Hollywood isn't exactly known for its progressive approach to onscreen representation (see: #OscarsSoWhite rounds one and two), but 2016 delivered several films that break the norm—including Fences. The Denzel Washington-directed movie is based on a play by August Wilson, and chronicles the unraveling marriage of a black couple in 1950s Pittsburgh.
MarieClaire.com spoke to Viola Davis (side note: she 💯 percent deserves an Oscar for this magnificent role) about Fences' feminism, why the Academy should pull a BAFTAs and demand diversity, and—oh yeah—the time she was recognized by fans while peeing.
Marie Claire: The BAFTAs just announced that starting in 2019, they'll only consider films that are diverse in representation both on and off screen. Do you think the Academy should do the same?
Viola Davis: "Yeah, I think it would be absolutely wonderful because here's the thing, sometimes people need to be thrust into change. You do. Change is something we avoid because we just migrate to what we're used to—not to what's right. Any change that's ever come has come at a point in history where it's violent and it's passionate. It's like a famous motivational speaker said: 'If you're afraid of diving into something, then just dive into it afraid.' That's what I believe should happen with the whole diversity issue. Art has got to be inclusive. The landscape of America is not what it was. The demographics have changed. Everyone is fighting, they are hungry to see their own images. It can sell, and it can be great. We have to know that. I don't think it's stifling voices, either. I think it's encouraging voices. So yes, I think it would be wonderful if the Academy was asked to do the same."
MC: What can Fences teach us about early feminism? History books have white-washed the feminist movement, but the real history of powerful women is very intersectional, and I loved how Rose made her voice heard while still sticking to her traditional role as "wife."
VD: "Absolutely, that's the beauty of what Wilson wrote. He wrote a liberated women in 1957. I don't think Rose is aware that's who she is, she plays the role that was given to her in 1957—a year that had the highest rate of alcoholics, the highest rate of depression at that time. Our only role was in the house, and that's when we meet Rose. In the house. That's where her purpose lies until it's taken from her. That's where a person's true nature comes out—whether they're going to sink or swim. When it's taken away from Rose, you see how she swims. Her moment of liberation comes when she realizes she contributed to the demise of her marriage, and the demise of herself. To me, that's true liberation. Strength, to me, is the internal struggle of stepping into one's self. That's what Rose does."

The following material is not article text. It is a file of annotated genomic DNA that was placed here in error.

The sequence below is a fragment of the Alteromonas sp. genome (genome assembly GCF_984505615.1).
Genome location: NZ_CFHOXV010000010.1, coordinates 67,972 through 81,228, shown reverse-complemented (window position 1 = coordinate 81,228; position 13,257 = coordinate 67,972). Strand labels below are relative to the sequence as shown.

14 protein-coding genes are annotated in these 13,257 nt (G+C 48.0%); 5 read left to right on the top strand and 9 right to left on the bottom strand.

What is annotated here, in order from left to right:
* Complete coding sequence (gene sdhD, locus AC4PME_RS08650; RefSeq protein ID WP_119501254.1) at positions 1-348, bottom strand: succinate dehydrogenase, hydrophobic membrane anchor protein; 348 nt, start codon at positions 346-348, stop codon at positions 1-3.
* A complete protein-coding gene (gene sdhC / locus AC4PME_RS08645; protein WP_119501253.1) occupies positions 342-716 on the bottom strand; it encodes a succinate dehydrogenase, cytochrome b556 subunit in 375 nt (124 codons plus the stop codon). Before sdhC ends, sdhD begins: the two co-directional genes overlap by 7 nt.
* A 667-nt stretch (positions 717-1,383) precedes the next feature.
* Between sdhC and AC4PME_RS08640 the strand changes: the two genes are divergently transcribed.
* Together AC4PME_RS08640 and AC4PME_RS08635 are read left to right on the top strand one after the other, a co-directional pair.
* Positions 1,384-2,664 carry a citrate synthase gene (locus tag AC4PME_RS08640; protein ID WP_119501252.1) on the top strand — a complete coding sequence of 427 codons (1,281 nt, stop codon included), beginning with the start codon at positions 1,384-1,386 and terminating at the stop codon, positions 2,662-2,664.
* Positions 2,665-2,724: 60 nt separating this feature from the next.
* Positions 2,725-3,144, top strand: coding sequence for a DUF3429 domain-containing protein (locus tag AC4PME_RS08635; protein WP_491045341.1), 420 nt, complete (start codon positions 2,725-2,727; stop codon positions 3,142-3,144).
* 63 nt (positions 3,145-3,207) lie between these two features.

MC: So many of the issues we're dealing with as women now are the same as they were in the '50s—decades later.
VD: "When I was a young women, you just kind of fell in step with whatever role society gave you. There's an idea that there's a definitive definition of success—until you get to middle age and realize success is an individual definition of what will make you happy. What will fulfill you in life. Coming to that conclusion is a path of self-awareness, and is completely separate from what society has defined. It's very hard for women—because women today, our roles are a reaction to not wanting to be like our moms were. But what does that mean? We still have the highest rate of binge-drinking. We still are overly stressed. We still have a really skewed definition of what strength is. Rose realizes that the only answer to where she needs to go in life lies within herself. That's the biggest message the movie gives to women. The only answer lies within you."
MC: Apparently, August Wilson once said of his early plays "I didn't recognize the poetry in everyday language of black America. I thought I had to change it to create art." That's such a beautiful quote, and Fences certainly celebrates that poetry; it's an extremely dialogue-driven film. Is that part of what drew you to the role?
VD: "Yeah, it's what draws me to August Wilson, the language, the poetry of the language, and his way of expression simple emotions in a way that's heightened. The other thing that drew me is the writing in general—the journey of the characters. No character is superfluous in this narrative. There's no character that comes in at the ninth hour as a device. Everyone exists on their own terms. To play a fully realized character...there are no words to describe that a gift that is to the actor."
MC: Denzel Washington recently did a Reddit AMA and was asked the weirdest situation he's found himself by accident. So obviously, I have to ask you the same question.
VD: "The other night I went to the bathroom in a restaurant, and these two women were talking and were like 'oh my god, you look like a famous person.' I was like, 'oh, yeah.' So I went into the bathroom stall, pulled my Spanx down—two of my Spanx down—and as I sat on the toilet, they said 'You're Viola Davis!' As I was peeing. And I said, "Yeah, that's who I am.' They said, 'What's going to happen in How to Get Away with Murder?!' So, as I'm peeing, I'm basically telling them, "Yeah, I'm Viola Davis, yeah, etc. etc...." And I'm trying to pee reallllly quietly."
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Mehera Bonner is a celebrity and entertainment news writer who enjoys Bravo and Antiques Roadshow with equal enthusiasm. She was previously entertainment editor at Marie Claire and has covered pop culture for over a decade.
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